The Simple Formula

In medical school, doctors learn a simple formula: blood Pressure = Cardiac output x arterial Resistance. This means that your blood pressure level depends on how much blood the heart pumps per unit of time (cardiac output) and how difficult it is for the blood to move through the “pipes” (arterial resistance).

If your heart starts beating faster than normal, its output has increased. And greater cardiac output means increased blood pressure. Your heart is trying to move the blood through the “pipes” faster, and much work harder to do so. When it does this, your blood pressure increases.

When you exercise, your cardiac output and your blood pressure increase. In a young, healthy person, this increase is nothing to worry about. Eventually, the arteries relax, expand in size, and your blood pressure drops to normal.

But stress can also increase your cardiac output; it can make your heart beat harder and faster. In fact, stress may be a major cause of elevated blood pressure. When we are stressed, we may feel like nothing is going right, like we’re going to blow the big job, like we’re always behind. We feel that people are standing in your way, or we’re upset about being caught in traffic. When we’re stressed, the brain stimulates the sympathetic nervous system. In turn, the sympathetic nervous system prompts the adrenal medulla (the inside part of the adrenal glands) to pump out adrenaline like substances. This is turning increases the heart rate, and the strength of the beat. In other words, your thought alone can lead to increased cardiac output, which leads to higher blood pressure.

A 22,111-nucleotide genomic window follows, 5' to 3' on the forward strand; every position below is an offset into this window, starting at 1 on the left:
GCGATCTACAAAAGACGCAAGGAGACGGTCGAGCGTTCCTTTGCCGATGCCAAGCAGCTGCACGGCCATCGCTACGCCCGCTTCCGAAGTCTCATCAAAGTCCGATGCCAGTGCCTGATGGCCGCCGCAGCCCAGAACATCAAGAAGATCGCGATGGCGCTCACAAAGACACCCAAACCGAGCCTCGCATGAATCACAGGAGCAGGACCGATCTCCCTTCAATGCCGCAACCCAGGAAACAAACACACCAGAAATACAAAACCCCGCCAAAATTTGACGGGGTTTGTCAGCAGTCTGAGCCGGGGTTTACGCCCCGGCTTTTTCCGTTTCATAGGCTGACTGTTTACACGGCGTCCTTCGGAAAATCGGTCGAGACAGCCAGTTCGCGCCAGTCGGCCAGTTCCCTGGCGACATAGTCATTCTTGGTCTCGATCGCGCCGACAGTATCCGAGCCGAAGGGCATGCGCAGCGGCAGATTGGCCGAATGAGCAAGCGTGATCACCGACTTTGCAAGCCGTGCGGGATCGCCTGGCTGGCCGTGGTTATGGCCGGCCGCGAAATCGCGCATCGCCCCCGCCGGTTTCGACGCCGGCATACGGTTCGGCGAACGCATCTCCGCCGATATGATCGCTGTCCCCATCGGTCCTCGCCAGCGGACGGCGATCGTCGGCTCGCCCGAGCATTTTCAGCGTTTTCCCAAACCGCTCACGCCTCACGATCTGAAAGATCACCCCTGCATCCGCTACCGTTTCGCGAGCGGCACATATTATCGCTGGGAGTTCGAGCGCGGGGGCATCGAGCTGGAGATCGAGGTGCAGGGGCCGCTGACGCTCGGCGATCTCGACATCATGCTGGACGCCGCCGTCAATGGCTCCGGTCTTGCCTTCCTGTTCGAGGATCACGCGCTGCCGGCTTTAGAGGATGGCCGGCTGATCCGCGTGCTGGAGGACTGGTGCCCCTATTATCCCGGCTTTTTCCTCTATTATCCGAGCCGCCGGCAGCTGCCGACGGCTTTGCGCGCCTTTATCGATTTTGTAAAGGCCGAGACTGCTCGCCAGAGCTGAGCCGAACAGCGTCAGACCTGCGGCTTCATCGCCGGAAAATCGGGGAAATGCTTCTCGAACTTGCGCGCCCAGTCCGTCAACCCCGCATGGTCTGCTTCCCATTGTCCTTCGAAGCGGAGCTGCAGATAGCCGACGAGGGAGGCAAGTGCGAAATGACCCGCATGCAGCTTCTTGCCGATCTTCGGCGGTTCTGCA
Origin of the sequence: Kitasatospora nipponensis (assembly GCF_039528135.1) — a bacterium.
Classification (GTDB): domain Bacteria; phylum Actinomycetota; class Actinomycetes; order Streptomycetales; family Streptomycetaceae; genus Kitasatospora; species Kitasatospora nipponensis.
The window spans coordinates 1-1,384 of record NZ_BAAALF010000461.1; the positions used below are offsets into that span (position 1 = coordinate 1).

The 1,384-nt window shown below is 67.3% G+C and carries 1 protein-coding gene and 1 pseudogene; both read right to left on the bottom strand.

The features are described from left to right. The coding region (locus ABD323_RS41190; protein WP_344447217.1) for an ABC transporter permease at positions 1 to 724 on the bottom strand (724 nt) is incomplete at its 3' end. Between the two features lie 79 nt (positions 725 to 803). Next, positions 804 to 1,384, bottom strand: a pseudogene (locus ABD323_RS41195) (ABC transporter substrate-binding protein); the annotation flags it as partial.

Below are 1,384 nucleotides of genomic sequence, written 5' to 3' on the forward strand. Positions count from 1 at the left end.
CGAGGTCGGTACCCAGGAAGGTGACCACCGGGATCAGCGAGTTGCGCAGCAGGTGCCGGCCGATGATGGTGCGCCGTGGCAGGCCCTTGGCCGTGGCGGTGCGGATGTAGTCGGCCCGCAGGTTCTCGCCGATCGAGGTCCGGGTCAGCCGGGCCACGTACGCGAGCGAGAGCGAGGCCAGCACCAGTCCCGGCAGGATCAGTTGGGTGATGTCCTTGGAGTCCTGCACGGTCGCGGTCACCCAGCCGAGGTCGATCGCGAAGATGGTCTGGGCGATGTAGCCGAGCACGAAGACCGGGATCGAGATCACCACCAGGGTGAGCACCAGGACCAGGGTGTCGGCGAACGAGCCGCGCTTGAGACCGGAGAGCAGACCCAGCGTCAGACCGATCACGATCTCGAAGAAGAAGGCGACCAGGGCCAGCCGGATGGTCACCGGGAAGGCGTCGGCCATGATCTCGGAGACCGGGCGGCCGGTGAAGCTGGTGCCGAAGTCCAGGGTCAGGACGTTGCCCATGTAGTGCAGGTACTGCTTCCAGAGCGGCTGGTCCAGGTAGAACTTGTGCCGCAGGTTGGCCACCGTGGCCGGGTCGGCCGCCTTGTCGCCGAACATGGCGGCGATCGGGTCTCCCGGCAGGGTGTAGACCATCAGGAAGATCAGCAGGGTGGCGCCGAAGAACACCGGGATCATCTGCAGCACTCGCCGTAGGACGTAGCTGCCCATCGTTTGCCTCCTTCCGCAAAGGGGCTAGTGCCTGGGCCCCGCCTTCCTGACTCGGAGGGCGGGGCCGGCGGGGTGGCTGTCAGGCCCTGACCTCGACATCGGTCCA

There’s a certain part of the brain, the hypothalamus, which we call the “pilot” of the brain because it controls so many body processes. The hypothalamus sits right above the pituitary gland. When the hypothalamus “reads” your negative thoughts and other signs of stress, it tells the pituitary to release a hormone called ACTH (adrenocorticotrophic hormone). ACTH then flows to the adrenal glands, where it directs them to release a number of hormones including some 42 varieties of cortisone. Amount other things; these hormones cause your body to retain salt and water. More fluid in the bloodstream means more work for the heart.

When stress is chronic, the blood vessels constrict (“tighten up”). Remember the equation, Blood Pressure = Cardiac output x Arterial Resistance? When the “pipes” get smaller, it’s harder for the blood flow thought them. Arterial resistance is increased, which means blood pressure goes up. Additionally, chronic stress changes the chemistry of the blood, making it more likely to clot. This means there’s great chance that a clot will form and lodge in a narrow artery in the heart, and cause heart attack; or it may lodge in the brain and lead to a stroke.

Having some stress in our lives is probably all right and may be helpful if it prompts us to action. Chronic stress, however, is hard on the heart.

Blood pressure = Cardiac Output x Arterial Resistance. It’s a simple formula. If you keep your heart working at normal speed and strength, if the resistance to the flow of blood through the arteries remains normal, everything will be fine. But if stress sets in motion the series of events that kicks your heart into high gear, and causes fluid retention and contracted arteries, your blood pressure will go up.

Cholesterol and Stress

Put your fist back up to your chest. Look down at the back of your fist. See the veins that are just beneath the skin? Imagine that these are your coronary arteries that supply fresh, oxygen rich blood to the heart muscle. Some of these vital arteries are only as wide as the tip of a pencil.